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Telecom Companies Try to Buy Their Way Out of Trouble

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Created 03/10/2008 - 7:09pm

from: San Jose Mercury News [1]

Telecom Companies Try to Buy Their Way Out of Trouble

March 7, 2008
By Robert Jacobson

California’s biggest telephone companies are throwing their political weight around again. But this time the issue isn’t about yet more rate increases or competing with cable TV. It’s spying.

Two years ago, news reports revealed the existence of a secret program to monitor Americans’ phone conversations without a warrant. Although at least one company refused, many of the nation’s biggest telecoms played along, handing over call records in violation of customer agreements and state laws like California’s that protect our personal information.

I wrote that law, and 20 years ago the telecoms put their political muscle behind it. The Telephone Privacy Act stated that companies can’t turn over their customers’ call records to a third party, whether it’s a private company trolling for new customers or the government data-mining call logs without a warrant.

Now I’m a plaintiff in a lawsuit brought by the American Civil Liberties Union’s California affiliates that wants to hold the companies to their promise to their customers. I work as a technology consultant, and many of my calls are with entrepreneurs, whose currency is new ideas. If I can’t guarantee my customers’ privacy, I can’t do my job.

California’s telephone privacy law is clear: You can’t release a list of all the numbers someone has called without a court order. The phone companies supported it when they thought that hoarding their customers’ call records would give them commercial advantage in a more competitive telecom arena. They believed that our telephone privacy law would keep their business assets from falling into the hands of third parties, whether their competitors or the government.

Now the telecoms want retroactive immunity from nearly 40 lawsuits like mine that have been filed nationwide. Their defenders — former CIA chief James Woolsey, Attorney General Michael Mukasey, and the president himself — say that without it companies in the future won’t cooperate with the government to keep our country safe. That’s the wrong principle. Corporate handouts reward bad behavior and encourage companies to ignore environmental, safety or privacy laws. And with their armies of Washington lobbyists and high-priced lawyers, these are hardly wild-eyed patriots.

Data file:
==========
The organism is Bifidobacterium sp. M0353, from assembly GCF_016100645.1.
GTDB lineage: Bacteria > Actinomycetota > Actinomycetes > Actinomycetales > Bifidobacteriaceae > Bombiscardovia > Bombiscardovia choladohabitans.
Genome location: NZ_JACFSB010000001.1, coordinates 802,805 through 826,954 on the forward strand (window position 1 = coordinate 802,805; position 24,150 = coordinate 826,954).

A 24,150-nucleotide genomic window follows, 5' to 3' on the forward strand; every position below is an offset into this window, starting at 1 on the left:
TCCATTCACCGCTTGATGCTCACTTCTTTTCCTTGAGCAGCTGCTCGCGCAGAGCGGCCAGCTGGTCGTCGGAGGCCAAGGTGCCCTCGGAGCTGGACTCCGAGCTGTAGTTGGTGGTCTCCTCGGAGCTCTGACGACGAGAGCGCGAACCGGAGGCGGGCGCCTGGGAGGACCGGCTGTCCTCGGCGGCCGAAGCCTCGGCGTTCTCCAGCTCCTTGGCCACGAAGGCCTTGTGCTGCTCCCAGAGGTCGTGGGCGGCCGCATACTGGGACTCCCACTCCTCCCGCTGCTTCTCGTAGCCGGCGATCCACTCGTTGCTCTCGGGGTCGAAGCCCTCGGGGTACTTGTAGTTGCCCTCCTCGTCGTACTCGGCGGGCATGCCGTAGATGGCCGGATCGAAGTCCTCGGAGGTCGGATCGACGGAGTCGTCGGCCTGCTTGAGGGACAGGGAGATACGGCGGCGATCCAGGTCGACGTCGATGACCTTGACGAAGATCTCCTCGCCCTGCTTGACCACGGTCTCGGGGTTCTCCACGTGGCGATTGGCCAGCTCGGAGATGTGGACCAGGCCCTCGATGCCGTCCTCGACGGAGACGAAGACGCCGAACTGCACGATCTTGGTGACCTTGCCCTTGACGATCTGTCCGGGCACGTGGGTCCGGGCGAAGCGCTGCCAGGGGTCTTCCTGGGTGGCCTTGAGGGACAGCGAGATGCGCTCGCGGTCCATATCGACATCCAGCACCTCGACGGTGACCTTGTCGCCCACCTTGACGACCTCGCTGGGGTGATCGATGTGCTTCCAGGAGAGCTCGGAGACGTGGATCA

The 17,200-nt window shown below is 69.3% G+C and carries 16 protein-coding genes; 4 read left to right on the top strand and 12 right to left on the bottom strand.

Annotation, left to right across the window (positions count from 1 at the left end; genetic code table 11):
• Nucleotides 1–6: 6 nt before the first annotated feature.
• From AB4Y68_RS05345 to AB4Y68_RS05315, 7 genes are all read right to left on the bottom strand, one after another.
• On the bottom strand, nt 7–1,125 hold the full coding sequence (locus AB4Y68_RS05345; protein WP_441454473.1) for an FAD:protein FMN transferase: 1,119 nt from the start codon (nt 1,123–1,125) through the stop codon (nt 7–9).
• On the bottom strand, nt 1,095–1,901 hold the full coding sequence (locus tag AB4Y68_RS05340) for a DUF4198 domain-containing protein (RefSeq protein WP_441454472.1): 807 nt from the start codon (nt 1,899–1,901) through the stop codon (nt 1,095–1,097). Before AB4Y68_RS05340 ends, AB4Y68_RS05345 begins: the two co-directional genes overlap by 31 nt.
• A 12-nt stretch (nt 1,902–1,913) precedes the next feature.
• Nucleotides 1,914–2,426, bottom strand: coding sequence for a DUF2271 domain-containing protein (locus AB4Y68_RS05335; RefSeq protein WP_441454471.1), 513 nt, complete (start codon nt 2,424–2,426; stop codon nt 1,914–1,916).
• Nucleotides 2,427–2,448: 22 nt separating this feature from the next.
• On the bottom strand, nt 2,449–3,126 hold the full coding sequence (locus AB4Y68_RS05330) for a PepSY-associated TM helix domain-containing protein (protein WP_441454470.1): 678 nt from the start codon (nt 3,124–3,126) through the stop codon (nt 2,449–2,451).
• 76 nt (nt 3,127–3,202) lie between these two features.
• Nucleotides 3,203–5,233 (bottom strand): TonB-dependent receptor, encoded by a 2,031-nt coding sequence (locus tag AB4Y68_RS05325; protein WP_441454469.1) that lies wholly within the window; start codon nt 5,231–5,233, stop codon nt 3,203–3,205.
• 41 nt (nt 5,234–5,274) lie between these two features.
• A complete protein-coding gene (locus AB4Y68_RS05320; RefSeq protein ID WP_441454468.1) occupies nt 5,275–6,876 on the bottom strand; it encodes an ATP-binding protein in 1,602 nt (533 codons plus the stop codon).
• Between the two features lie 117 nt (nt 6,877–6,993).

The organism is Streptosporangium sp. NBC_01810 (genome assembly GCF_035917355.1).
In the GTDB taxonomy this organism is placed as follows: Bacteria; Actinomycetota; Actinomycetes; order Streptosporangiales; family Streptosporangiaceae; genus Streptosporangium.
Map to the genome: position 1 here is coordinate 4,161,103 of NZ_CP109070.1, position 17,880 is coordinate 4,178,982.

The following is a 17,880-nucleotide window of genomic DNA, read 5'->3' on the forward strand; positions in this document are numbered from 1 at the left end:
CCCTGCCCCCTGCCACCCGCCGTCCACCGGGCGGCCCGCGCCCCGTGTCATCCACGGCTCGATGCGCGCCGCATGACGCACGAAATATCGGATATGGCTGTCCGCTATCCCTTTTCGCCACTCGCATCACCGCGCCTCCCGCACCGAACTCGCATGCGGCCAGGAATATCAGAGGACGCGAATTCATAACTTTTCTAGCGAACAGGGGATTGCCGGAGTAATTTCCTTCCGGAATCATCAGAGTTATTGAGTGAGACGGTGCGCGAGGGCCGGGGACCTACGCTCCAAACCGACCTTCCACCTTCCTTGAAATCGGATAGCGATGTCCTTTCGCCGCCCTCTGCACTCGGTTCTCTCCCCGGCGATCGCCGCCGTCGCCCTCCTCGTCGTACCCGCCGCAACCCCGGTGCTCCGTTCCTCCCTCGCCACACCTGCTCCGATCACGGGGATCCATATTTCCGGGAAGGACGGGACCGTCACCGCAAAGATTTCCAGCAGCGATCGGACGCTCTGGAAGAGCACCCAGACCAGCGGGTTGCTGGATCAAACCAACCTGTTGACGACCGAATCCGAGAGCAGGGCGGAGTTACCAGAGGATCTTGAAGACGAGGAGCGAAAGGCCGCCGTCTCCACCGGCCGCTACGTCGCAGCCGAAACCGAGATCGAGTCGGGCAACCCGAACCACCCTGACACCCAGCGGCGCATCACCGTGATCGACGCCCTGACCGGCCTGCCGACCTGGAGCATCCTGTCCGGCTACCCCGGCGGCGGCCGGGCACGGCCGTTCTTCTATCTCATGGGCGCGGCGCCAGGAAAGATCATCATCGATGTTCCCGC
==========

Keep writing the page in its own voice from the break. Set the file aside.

When the government asked for records, they could have done what one major telecom executive did: ask for a warrant. They could have used their Washington influence to promote a wiretapping program that followed the constitutional prohibition against warrantless searches.

Instead, they stood aside as government agents kicked in Californians’ digital doors. They gambled with their customers’ trust and counted on their Washington connections to bail them out.

AT&T and Verizon, the defendants in the California lawsuit over their role in warrantless spying, have together given more than $1.5 million to congressional candidates in 2008, according to the Center for Responsive Politics. The Senate already passed a bill that includes immunity. The House, on the other hand, has resisted both immunity and expanded wiretaps that will sweep up countless Americans with no court oversight. But with competing versions of legislation approved, that kind of cash will be pretty persuasive.

Why is it important for Congress not to give in and shield telephone companies from public scrutiny and public interest lawsuits? If the phone companies are granted immunity, these suits will be thrown out. No one will ever know for sure whether the phone companies and the government broke the law or how extensive their violations were — and, perhaps, still are, for these abuses of the public trust may be ongoing even as the debate heats up in Congress.

Like the journalists, attorneys and clergy who are my co-plaintiffs, I’m looking for justice, not money. Where companies act illegally, they need to be held accountable. Enforcing privacy laws won’t make our country vulnerable. And it might make companies think twice before they shred their privacy policies.

My experience with the phone companies shows that they don’t act in the country’s — or even their customers’ — interest. When the telecoms come calling, our House members need to be ready to answer: We don’t grant special favors.

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